Aims: We investigate a method to increase the efficiency of a targeted exoplanet search with the transit technique by preselecting a subset of candidates from large catalogs of stars. Assuming spin-orbit alignment, this can be achieved by considering stars that have a higher probability to be oriented nearly equator-on (inclination close to 90°).
Methods: We used activity-rotation velocity relations for low-mass stars with a convective envelope to study the dependence of the position in the activity-vsini diagram on the stellar axis inclination. We composed a catalog of G-, K-, M-type main-sequence simulated stars using isochrones, an isotropic inclination distribution and empirical relations to obtain their rotation periods and activity indexes. Then the activity-vsini diagram was completed and statistics were applied to trace the areas containing the higher ratio of stars with inclinations above 80°. A similar statistics was applied to stars from real catalogs with log(R'HK) and vsini data to find their probability of being oriented equator-on.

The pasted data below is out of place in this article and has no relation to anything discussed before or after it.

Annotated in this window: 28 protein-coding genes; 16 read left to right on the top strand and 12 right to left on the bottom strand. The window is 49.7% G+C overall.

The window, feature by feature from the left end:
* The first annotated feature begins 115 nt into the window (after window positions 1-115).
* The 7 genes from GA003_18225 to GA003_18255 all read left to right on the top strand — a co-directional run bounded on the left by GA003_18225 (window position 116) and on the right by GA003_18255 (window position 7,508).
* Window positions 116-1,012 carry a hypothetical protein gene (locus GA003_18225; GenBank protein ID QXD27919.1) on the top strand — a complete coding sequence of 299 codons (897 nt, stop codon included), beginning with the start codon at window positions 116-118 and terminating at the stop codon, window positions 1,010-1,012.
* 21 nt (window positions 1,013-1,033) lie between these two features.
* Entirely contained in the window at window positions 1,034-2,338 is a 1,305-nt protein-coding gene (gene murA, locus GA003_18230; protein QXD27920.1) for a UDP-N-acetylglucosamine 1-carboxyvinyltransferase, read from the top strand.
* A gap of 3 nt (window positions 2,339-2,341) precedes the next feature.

Results: We present our method to generate the simulated star catalog and the subsequent statistics to find the highly inclined stars from real catalogs using the activity-vsini diagram. Several catalogs from the literature are analyzed and a subsample of stars with the highest probability of being equator-on is presented.
Conclusions: Assuming spin-orbit alignment, the efficiency of an exoplanet transit search in the resulting subsample of probably highly inclined stars is estimated to be two to three times higher than with a general search without preselection.
Astronomy and Astrophysics
- Pub Date:
- January 2012
- stars: activity;
- planets and satellites: detection;
- stars: rotation;
- Astrophysics - Earth and Planetary Astrophysics;
- Astrophysics - Solar and Stellar Astrophysics
- Accepted by A&